2 releases

0.5.1 Feb 13, 2022
0.5.0 Feb 13, 2022

#193 in Concurrency

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1,895 downloads per month
Used in 11 crates (5 directly)

MPL-2.0 OR MIT OR Apache-2.0

4MB
1K SLoC

Parallel iterator processing library for Rust

See IteratorExt (latest IteratorExt on docs.rs) for supported operations.

Notable features

  • drop-in replacement for standard iterators(*)
    • preserves order
    • lazy, somewhat like single-threaded iterators
    • panic propagation
  • support for iterating over borrowed values using scoped threads
  • backpressure
  • profiling methods (useful for analyzing pipelined processing bottlenecks)

When to use and alternatives

This library is a good general purpose solution to adding multi-threaded processing to an existing iterator-based code. When you have a chain of iterator steps, and would like to process one or some of them in parallel to speed things up, this library goes a long way to make it as close to a drop-in replacement as possible in all aspects.

The implementation is based on spawning thread-pools of worker threads and sending them work using channels, then receiving and sorting the results to turn them into a normal iterator again.

Sending iterator items through channels is fast, but not free. Make sure to parallelize operations that are heavy enough to justify overhead of sending data through channels. E.g. operations involving IO or some CPU-heavy computation.

You can use cargo bench or view the /docs/bench-report/report/index.html locally for criterion.rs benchmark report, but as a rule of thumb, each call to function being parallized should take more than 200ns for the parallelization to outweight the overheads.

When you have a lot items already stored in a collection, that you want to "roll over and perform some simple computation" you probably want to use rayon instead. It's a library optimized for parallelizing processing of whole chunks of larger set of data, which minimizes any per-item overheads. A downside of that is that converting rayon's iterators back to ordered sequencial iterator is non-trivial.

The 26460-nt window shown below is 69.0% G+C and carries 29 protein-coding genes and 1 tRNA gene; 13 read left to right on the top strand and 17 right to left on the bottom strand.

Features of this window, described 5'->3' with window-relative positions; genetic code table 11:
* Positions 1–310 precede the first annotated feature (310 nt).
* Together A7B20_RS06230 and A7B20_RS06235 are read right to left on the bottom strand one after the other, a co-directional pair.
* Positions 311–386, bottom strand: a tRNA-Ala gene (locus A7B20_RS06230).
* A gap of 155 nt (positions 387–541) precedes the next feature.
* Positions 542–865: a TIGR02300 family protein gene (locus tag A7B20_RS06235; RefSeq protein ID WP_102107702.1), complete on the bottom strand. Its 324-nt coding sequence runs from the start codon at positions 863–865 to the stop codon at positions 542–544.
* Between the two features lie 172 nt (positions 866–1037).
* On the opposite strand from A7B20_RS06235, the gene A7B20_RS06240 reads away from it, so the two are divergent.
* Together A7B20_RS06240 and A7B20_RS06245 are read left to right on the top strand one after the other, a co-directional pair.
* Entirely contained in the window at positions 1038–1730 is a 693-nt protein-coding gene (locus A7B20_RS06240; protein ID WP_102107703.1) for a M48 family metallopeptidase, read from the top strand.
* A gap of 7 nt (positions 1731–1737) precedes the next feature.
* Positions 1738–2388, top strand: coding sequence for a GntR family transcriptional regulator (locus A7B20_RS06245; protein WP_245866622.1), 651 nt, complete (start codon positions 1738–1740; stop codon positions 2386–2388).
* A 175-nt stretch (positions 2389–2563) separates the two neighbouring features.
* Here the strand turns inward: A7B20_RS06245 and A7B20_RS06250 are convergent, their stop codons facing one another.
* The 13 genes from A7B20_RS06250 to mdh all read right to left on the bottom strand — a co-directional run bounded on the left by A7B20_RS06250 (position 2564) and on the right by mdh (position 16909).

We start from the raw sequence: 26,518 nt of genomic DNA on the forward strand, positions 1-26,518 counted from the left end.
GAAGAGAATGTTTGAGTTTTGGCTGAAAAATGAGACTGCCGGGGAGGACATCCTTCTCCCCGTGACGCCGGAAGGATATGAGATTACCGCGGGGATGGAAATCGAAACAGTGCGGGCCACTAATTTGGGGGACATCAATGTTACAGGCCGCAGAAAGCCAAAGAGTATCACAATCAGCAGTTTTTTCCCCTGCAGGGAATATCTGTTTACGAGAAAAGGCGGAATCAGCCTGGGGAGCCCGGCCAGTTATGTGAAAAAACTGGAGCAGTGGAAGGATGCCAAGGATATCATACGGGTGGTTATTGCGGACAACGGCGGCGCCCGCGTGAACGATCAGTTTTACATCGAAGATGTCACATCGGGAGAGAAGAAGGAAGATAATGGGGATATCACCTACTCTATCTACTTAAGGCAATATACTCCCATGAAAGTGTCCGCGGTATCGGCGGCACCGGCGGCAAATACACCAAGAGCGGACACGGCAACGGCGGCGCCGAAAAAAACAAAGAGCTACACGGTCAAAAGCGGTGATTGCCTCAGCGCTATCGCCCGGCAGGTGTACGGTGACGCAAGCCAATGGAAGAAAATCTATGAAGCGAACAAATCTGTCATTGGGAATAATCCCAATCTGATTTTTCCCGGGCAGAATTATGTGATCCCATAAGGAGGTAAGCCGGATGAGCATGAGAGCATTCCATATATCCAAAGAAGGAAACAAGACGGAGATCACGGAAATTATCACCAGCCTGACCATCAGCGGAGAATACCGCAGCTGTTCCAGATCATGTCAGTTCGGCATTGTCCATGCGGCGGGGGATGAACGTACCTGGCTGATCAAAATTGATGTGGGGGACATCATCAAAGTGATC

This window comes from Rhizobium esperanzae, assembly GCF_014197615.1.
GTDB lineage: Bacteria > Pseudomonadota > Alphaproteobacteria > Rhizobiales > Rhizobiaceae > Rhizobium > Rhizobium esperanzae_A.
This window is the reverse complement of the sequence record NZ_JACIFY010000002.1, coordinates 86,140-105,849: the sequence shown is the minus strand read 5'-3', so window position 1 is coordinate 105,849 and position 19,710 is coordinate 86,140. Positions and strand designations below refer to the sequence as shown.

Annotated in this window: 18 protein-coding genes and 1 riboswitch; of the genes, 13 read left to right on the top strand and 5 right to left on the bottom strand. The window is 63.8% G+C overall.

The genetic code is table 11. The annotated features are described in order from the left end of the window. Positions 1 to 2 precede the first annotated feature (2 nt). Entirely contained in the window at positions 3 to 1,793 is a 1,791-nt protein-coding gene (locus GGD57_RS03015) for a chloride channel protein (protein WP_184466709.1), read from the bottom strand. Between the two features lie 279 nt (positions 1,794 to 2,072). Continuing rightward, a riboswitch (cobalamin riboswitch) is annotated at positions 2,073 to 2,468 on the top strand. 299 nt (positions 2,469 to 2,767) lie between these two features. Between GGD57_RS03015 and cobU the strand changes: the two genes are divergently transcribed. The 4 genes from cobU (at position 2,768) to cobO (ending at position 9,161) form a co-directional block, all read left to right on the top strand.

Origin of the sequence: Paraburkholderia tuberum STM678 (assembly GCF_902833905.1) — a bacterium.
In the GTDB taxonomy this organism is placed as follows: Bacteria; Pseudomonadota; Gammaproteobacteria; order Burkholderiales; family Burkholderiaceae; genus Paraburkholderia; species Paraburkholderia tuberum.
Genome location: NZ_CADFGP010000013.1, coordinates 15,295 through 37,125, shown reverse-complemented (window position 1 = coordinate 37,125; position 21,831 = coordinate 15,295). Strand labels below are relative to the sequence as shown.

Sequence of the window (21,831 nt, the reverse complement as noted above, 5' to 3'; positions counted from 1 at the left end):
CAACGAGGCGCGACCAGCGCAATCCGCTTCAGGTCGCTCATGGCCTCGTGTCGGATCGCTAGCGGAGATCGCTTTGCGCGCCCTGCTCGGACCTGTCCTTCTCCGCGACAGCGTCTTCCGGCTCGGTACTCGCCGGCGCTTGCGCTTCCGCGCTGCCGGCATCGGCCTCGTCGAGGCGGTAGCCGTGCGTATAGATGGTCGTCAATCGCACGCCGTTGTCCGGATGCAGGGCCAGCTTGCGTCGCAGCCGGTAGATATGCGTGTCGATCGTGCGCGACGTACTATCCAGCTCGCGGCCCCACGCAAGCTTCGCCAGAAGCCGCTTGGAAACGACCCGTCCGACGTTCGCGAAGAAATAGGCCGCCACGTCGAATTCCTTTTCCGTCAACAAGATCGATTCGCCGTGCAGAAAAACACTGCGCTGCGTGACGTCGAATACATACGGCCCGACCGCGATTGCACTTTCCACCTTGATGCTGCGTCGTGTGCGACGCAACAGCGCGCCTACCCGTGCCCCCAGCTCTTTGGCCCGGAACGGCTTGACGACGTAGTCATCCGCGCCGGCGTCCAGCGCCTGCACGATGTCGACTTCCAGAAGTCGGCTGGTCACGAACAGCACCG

Usage

Adding new ones based on the existing code should be relatively easy, so PRs are welcome.

In short, if you have:

# fn step_a(x: usize) -> usize {
#   x * 7
# }
# 
# fn filter_b(x: &usize) -> bool {
#   x % 2 == 0
# }
# 
# fn step_c(x: usize) -> usize {
#   x + 1
# }
assert_eq!(
  (0..10)
    .map(step_a)
    .filter(filter_b)
    .map(step_c).collect::<Vec<_>>(),
    vec![1, 15, 29, 43, 57]
);

You can change it to:

use pariter::IteratorExt as _;
# fn step_a(x: usize) -> usize {
#   x * 7
# }
# 
# fn filter_b(x: &usize) -> bool {
#   x % 2 == 0
# }
# 
# fn step_c(x: usize) -> usize {
#   x + 1
# }
assert_eq!(
  (0..10)
    .map(step_a)
    .filter(filter_b)
    .parallel_map(step_c).collect::<Vec<_>>(),
    vec![1, 15, 29, 43, 57]
);

and it will run faster (conditions apply), because step_c will run in parallel on multiple-threads.

Iterating over borrowed values

Hitting a borrowed value does not live long enough error? Looks like you are iterating over values containing borrowed references. Sending them over to different threads for processing could lead to memory unsafety issues. But no problem, we got you covered.

First, if the values you are iterating over can be cheaply cloned, just try adding .cloned() and turning them into owned values.

If you can't, you can use scoped-threads API from crossbeam crate:

use pariter::{IteratorExt as _, scope};
# fn step_a(x: &usize) -> usize {
#   *x * 7
# }
#
# fn filter_b(x: &usize) -> bool {
#   x % 2 == 0
# }
#
# fn step_c(x: usize) -> usize {
#   x + 1
# }
let v : Vec<_> = (0..10).collect();

scope(|scope| {
  assert_eq!(
    v
      .iter() // iterating over `&usize` now, `parallel_map` will not work
      .parallel_map_scoped(scope, step_a)
      .filter(filter_b)
      .map(step_c).collect::<Vec<_>>(),
      vec![1, 15, 29, 43, 57]
  );
});

// or:

assert_eq!(
  scope(|scope| {
  v
    .iter()
    .parallel_map_scoped(scope, step_a)
    .filter(filter_b)
    .map(step_c).collect::<Vec<_>>()}).expect("handle errors properly in production code"),
    vec![1, 15, 29, 43, 57]
);

The additional scope argument comes from crossbeam::thread::scope and is there to enforce memory-safety. Just wrap your iterator chain in a scope wrapper that does not outlive the borrowed value, and everything will work smoothly.

Customizing settings

If you need to change settings like buffer sizes and number of threads:

# use pariter::IteratorExt as _;
assert_eq!(
  (0..10)
    .map(|x| x + 1)
    .parallel_filter_custom(|o| o.threads(16), |x| *x == 5)
    .map(|x| x /2).collect::<Vec<_>>(),
    vec![2]
);

Status & plans

I keep needing this exact functionality, so I've cleaned up my ad-hoc code, put it in a proper library. I'm usually very busy, so if you want something added, please submit a PR.

I'm open to share/transfer ownership & maintenance into reputable hands.

Dependencies